New Jersey residents may be aware that many traditional brick-and-mortar retailers are struggling to compete with online sellers like Amazon. The big-box chain J.C. Penny was once one of the country's most successful retail chains, but it now faces falling sales and an uncertain future. An earnings report released on Aug. 15 reveals that the chain lost $48 million during the second quarter, and the company's fortunes took another hit recently when the popular exercise and weight loss program Zumba sued it for trademark infringement.
New Jersey fans may love Prince's music as well as the late entertainer's signature style. However, his estate is still fighting with the U.S. Patent and Trademark Office over an attempt to register a specific shade of purple as a trademark for musical recordings, music videos and entertainment services. Prince's estate is attempting to register Pantone's "Love Symbol #2", a particular shade of purple closely connected to Prince's public persona and musical works. The estate is working with Paisley Park Enterprises, the holding company for Prince's intellectual property rights, in an attempt to register the color as a trademark.
Many New Jersey consumers and businesses rely on PayPal or Venmo for money transfers or online purchases. A fewer number may have heard of Lenmo, an online startup that focuses on peer-to-peer loans. However, PayPal is suing Lenmo for trademark infringement, claiming that the company is seeking to unlawfully profit from the goodwill and fame of its Venmo brand trademark. Venmo is a PayPal subsidiary brand marketed primarily to younger people. While its lack of fees attracted many to the mobile app, where it is used to transfer money between friends or make online purchases, it is growing more popular overall as a way to pay for music, food and ride share services.
For many New Jersey businesses, protecting their intellectual property can be an important part of keeping their brands active and growing. There are a number of different venues where companies can take legal action against infringement of their trademarks, patents and copyrights. However, one question that may arise is whether a decision in one venue may prevent the issues from being raised again in a different court. According to one federal appeals court's decision, U.S. International Trade Commission rulings on trademark infringement do not necessarily preclude litigating the issue again in federal district court.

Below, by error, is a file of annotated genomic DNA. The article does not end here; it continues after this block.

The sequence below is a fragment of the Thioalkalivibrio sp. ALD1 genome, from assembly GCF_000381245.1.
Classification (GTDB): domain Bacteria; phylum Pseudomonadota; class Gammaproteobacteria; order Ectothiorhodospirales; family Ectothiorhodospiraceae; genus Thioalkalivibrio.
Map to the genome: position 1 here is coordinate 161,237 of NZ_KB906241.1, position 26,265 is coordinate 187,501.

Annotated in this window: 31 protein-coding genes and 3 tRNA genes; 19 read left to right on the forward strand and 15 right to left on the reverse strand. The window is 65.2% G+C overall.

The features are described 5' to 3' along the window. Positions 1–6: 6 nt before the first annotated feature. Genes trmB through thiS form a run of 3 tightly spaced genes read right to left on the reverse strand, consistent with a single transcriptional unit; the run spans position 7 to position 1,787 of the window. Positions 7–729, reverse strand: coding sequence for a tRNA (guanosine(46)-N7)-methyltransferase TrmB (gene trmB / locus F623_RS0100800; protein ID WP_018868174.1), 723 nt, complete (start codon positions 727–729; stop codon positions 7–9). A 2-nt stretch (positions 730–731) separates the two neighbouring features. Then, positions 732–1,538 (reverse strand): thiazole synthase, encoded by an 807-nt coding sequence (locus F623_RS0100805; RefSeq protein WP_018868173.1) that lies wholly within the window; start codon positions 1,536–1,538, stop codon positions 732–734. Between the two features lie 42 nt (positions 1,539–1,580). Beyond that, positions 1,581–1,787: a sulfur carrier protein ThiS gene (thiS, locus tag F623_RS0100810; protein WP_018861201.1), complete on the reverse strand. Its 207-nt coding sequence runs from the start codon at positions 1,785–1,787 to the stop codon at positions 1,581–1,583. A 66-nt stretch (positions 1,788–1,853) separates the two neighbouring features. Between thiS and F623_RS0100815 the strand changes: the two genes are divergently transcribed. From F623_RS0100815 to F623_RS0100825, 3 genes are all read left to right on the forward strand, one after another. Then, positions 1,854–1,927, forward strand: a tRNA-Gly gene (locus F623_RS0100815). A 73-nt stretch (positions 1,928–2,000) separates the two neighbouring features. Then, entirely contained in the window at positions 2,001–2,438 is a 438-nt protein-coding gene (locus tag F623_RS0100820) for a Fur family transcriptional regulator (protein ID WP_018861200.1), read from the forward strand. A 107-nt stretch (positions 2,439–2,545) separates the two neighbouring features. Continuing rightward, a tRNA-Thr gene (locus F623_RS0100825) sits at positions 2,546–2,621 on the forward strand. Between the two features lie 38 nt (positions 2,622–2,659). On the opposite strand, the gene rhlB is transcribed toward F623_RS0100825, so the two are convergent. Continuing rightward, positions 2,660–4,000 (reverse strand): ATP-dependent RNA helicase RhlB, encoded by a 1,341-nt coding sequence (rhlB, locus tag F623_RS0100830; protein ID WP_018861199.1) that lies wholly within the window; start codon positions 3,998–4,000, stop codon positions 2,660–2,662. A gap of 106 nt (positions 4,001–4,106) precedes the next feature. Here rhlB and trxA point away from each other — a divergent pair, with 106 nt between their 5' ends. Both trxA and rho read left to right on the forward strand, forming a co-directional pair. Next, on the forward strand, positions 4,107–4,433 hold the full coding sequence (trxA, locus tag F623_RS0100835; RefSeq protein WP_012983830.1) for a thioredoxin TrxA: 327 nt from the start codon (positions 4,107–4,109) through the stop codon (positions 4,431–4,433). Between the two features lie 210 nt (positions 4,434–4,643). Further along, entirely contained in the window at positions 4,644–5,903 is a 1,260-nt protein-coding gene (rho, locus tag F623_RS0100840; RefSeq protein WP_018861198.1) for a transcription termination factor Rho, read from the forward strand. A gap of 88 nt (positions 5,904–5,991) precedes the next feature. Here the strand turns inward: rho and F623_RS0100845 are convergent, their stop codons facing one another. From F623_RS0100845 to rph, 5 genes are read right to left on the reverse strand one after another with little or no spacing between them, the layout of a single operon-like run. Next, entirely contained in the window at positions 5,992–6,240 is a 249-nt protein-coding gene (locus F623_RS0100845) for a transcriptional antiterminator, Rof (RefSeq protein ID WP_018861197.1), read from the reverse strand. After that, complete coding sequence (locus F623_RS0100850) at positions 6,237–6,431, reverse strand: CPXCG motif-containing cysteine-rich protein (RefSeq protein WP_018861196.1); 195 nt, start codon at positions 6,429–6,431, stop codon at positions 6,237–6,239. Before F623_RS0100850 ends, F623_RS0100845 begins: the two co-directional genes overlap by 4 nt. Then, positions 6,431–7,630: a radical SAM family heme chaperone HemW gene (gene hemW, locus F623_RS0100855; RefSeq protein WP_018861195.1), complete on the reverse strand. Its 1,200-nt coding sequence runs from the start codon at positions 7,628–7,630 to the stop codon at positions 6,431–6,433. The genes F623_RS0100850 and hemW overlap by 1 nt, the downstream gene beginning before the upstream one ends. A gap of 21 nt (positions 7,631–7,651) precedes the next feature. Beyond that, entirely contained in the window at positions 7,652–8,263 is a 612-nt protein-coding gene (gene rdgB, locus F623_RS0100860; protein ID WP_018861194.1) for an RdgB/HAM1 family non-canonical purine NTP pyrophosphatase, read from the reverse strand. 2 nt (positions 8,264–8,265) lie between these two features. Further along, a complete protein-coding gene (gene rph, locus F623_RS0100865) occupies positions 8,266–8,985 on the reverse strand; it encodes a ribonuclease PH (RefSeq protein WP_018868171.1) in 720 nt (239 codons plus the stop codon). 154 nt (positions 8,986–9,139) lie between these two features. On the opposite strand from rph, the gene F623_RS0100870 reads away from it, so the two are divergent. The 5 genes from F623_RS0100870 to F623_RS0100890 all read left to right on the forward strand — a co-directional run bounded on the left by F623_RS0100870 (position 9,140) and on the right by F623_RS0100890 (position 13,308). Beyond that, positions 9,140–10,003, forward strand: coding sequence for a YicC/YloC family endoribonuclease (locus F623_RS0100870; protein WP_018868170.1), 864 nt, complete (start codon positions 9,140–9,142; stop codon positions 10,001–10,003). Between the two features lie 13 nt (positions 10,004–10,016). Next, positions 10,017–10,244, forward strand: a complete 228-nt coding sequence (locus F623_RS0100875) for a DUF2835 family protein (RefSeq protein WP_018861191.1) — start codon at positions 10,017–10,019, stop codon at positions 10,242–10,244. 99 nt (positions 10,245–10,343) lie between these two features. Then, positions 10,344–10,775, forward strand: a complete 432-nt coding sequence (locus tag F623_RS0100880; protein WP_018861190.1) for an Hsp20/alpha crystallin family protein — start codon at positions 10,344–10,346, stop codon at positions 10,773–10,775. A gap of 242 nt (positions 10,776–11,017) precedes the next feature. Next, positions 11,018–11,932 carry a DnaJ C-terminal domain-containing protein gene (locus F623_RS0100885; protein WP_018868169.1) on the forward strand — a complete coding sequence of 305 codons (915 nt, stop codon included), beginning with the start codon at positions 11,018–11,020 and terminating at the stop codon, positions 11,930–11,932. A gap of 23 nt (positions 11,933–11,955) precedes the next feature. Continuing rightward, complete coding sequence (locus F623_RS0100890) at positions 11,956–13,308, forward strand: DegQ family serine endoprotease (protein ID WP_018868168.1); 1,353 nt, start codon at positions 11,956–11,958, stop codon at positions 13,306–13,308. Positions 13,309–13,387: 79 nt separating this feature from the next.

The Supreme Court made a ruling that will have an impact on intellectual property, specifically trademarks, in New Jersey and across the country. On June 24, the justices struck down a rule that had been in place for a long time banning scandalous or immoral symbols and words from trademark protections. The immediate case involved a clothing brand whose trademark application had been rejected.
New Jersey residents may be surprised to learn that the once notorious Crips street gang is taking steps to rebrand itself and escape its violent past. The Los Angeles rapper Nipsey Hussle was a member of the Crips until he was gunned down outside a clothing store he owned in March. Hussle denounced gun violence in his music and worked tirelessly to provide opportunities to marginalized young men. In a step widely seen as an effort to associate themselves more closely with their esteemed former member, the Crips LLC filed an application with the U.S. Patent and Trademark Office on May 16 to trademark the late rapper's "The Marathon Continues" slogan.
Trademark licensees in New Jersey often depend on an agreement with the trademark holder that allows the licensee to operate significant amounts of a business. The sale and marketing of licensed products can be a major income stream for trademark holders as well as for the licensees who purchased the right to sell those items. However, when a trademark owner files for bankruptcy, it may attempt to reject the trademark license in order to obtain additional funds as part of its bankruptcy reorganization.
The former lead singer of an R&B group that has some New Jersey fans is suing two other band members for trademark infringement over use of the band name. The defendants have used the band name in promotions for their recent tour.
Individuals and companies in New Jersey are entitled to trademark their intellectual property. This gives them the exclusive right to use a logo, slogan or other mark. If other parties want to use something that has already been trademarked, they must get a license from the owner of that trademark. Those who believe that another party has engaged in trademark infringement may take legal action to put a halt to such activity.
Swear words may be a fact of life for many New Jersey residents, but the U.S. Supreme Court is considering whether they can also be a part of a protected trademark. The justices are hearing a case brought by a clothing designer based in Los Angeles who launched a streetwear brand called "FUCT", sounding similar yet spelled differently from a common curse word. His application for a trademark was denied under a provision that allows requests for "immoral" or "scandalous" marks to be turned down.